GAO recommended that, to increase transparency and efficiency, the Department of the Interior's Office of the Solicitor work with the NPS to finalize draft model agreements related to donations and fundraising.Accordingly, we have worked with the Office of the Solicitor to finalize three model agreements (templates):a Friends Group Agreement, a Fundraising Agreement, and a Partnership Construction Agreement.These agreement templates are now being used by the parks and their partners.The templates may be modified to address comments provided by Friends Groups and as a result of NPS's experience in using them.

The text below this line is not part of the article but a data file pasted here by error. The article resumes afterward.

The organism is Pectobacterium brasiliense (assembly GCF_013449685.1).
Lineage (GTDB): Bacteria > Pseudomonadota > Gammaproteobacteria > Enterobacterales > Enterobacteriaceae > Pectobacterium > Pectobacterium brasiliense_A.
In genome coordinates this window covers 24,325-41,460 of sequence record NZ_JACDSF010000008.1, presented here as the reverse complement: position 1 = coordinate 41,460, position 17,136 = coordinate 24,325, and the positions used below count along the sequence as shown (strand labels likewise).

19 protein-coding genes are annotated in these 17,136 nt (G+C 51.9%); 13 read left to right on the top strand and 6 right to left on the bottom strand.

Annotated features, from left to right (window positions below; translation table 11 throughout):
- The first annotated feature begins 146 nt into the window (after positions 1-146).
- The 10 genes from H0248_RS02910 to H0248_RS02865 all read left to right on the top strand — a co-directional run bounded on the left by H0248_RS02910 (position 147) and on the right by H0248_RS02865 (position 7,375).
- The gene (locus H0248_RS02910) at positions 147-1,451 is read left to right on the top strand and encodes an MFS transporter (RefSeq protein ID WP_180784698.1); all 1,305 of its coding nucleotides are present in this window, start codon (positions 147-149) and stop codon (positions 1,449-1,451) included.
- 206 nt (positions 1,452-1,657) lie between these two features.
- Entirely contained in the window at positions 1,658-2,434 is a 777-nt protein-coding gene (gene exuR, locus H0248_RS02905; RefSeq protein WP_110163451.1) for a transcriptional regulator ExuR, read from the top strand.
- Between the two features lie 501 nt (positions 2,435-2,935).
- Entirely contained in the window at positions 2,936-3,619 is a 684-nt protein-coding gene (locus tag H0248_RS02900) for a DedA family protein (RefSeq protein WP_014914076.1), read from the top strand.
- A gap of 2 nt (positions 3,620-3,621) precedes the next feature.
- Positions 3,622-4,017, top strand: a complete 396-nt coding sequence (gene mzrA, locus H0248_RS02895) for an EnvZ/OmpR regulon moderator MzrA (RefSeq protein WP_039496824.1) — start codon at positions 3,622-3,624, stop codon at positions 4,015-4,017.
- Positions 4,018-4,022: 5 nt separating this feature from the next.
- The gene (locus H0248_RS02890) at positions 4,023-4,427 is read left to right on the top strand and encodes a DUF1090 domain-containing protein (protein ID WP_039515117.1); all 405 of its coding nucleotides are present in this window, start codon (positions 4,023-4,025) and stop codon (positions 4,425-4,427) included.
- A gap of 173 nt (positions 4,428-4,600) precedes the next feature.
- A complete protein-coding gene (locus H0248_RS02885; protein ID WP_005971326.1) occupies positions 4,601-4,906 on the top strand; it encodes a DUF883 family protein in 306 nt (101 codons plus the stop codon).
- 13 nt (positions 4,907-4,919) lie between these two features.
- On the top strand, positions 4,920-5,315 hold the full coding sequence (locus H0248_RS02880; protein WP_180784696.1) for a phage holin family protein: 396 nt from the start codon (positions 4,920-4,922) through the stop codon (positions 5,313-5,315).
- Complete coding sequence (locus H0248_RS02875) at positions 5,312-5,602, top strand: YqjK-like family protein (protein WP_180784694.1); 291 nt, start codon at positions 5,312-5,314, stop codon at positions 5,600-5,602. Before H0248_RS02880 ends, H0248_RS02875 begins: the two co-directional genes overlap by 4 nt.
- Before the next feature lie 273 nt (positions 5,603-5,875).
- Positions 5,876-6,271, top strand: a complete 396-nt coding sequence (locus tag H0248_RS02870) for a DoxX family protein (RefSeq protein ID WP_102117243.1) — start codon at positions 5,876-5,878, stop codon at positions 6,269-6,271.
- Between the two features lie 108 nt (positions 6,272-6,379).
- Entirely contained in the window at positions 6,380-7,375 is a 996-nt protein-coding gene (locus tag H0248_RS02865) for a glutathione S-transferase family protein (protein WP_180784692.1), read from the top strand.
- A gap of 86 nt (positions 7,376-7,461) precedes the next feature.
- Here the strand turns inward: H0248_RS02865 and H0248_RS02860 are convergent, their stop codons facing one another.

GAO recommended that NPS improve National Park Service employees' knowledge, skills, and experience about fundraising and partnerships with nonprofit organizations—and encourage employees to improve nonprofits' understanding of the National Park Service—through targeted training, resource allocation, recruiting, and promotion practices.NPS recognizes that professional development in partnerships is an ongoing need and we continue to expand training in this area.The NPS has a dedicated partnership training manager who facilitates national partnership training opportunities and forums annually, supports regional training efforts, and identifies ways to incorporate partnership training into broader curricula, such as the Superintendents Academy and Fundamentals courses.Our courses usually include partners as participants and trainers, so that we both benefit from learning about one another's cultures, missions, and the applicable laws and standards by which we operate.